Respondents from parks had the highest average operating costs in 2019, reporting that they spent an average of $770,000. They were followed by schools and Ys, spending $480,000 and $470,000, respectively. Camps had the lowest average operating cost by far, spending an average of $110,000 in 2019. (See Figure 8.)
From 2019 to 2020, all types of respondents reported either no change or a decrease in their aquatic operating costs. The greatest decrease was reported by respondents from camps, who saw their aquatic operating expenses fall 27.3%, from $110,000 in 2019 to $80,000 in 2020. Smaller decreases were reported by parks (down 7.8%), colleges and universities (down 2.9%) and rec centers (down 2.6%). Respondents from schools and Ys reported no change to their average operating cost in that time frame.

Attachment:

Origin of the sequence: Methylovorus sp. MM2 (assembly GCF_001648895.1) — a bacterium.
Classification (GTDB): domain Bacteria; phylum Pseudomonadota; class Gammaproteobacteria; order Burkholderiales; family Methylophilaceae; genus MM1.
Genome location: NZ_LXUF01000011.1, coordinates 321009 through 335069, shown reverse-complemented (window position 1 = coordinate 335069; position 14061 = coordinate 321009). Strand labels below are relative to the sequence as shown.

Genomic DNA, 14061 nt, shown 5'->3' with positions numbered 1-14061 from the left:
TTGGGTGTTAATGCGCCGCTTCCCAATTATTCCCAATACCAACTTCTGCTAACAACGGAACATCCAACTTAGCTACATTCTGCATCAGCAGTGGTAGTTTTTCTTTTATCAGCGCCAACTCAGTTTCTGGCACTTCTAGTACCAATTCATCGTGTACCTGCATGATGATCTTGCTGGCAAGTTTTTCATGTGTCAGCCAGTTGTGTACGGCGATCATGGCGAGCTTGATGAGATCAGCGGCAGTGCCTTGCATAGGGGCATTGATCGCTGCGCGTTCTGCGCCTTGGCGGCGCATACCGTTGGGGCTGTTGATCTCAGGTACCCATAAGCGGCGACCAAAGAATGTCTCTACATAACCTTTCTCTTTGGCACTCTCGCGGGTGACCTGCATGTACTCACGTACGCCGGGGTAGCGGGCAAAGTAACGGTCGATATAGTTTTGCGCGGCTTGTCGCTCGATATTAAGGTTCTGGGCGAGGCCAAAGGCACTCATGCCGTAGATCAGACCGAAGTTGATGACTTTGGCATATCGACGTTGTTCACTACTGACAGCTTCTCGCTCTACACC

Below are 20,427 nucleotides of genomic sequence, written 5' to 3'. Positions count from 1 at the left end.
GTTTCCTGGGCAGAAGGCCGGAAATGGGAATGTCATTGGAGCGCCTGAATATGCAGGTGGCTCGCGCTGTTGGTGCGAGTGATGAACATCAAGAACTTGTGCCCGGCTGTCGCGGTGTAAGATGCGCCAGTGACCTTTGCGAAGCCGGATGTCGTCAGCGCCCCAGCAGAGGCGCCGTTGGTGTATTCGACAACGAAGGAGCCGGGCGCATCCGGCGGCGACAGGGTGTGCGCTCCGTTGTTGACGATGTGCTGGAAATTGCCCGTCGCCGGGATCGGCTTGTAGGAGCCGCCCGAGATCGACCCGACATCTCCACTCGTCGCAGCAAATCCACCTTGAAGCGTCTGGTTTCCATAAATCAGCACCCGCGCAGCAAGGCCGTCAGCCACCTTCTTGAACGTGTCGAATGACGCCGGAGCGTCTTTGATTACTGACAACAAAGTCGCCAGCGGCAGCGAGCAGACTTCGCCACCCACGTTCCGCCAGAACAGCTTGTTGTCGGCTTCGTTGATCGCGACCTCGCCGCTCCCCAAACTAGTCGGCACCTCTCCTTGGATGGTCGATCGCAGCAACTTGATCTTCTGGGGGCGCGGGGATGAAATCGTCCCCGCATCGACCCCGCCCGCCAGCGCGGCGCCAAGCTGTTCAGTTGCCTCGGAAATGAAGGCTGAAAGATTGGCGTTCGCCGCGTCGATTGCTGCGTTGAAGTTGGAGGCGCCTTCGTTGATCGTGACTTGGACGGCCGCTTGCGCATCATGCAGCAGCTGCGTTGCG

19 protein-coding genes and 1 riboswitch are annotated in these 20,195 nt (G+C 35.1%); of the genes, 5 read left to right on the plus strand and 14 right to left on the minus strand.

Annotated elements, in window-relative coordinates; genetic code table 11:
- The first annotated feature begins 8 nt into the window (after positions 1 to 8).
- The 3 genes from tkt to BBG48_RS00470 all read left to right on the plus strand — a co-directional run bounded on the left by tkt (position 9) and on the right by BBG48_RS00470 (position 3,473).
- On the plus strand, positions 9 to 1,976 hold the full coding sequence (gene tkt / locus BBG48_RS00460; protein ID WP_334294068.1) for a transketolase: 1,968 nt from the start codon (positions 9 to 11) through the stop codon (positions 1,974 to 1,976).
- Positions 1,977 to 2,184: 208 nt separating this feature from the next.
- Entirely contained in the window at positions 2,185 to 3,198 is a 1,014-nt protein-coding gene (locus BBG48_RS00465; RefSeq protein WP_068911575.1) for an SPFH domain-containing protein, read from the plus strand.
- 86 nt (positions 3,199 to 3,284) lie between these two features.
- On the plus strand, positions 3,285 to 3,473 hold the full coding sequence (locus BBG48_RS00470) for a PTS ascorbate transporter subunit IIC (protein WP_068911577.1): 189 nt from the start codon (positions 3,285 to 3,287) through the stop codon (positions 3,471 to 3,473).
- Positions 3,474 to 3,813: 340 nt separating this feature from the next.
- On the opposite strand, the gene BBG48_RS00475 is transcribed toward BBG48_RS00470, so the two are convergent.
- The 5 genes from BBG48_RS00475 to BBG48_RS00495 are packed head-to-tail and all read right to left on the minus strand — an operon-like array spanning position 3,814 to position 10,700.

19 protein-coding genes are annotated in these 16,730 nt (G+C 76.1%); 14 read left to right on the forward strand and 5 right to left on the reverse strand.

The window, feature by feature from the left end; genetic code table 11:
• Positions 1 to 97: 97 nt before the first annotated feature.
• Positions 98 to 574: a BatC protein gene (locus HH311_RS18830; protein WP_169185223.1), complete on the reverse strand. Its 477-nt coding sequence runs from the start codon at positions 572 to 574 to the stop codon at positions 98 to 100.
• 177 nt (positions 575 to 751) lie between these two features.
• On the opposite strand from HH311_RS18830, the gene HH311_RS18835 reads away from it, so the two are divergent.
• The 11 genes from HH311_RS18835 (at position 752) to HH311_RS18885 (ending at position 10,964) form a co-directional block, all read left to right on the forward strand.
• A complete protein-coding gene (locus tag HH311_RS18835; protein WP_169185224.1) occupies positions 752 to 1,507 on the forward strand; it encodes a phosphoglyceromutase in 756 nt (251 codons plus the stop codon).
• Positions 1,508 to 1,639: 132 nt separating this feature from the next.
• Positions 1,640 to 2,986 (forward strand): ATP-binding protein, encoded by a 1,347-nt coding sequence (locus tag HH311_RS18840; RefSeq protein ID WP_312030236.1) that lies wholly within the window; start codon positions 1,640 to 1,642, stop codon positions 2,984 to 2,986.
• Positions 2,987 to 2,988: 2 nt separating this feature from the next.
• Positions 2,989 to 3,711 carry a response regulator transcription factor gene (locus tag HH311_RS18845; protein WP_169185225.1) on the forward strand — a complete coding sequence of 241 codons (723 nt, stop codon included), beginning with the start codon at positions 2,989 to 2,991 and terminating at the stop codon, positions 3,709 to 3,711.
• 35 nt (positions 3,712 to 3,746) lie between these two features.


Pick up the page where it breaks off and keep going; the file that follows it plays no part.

Only colleges expect that their operating expenses in 2021 will be lower than their expenses in 2019. Among college respondents, no change is expected from 2020 to 2021, which marks a 2.9% lower average cost than 2019 ($330,000 vs. $340,000). Respondents from parks and camps expect their average operating cost in 2021 to return to the same level as 2019. The greatest increase over 2019 is expected by respondents from Ys, who anticipate an average operating cost of $530,000, up 12.8% from $470,000 in 2019. Smaller increases are expected among respondents from schools (up 6.3% in 2021 from 2019's cost) and rec centers (up 5.3%).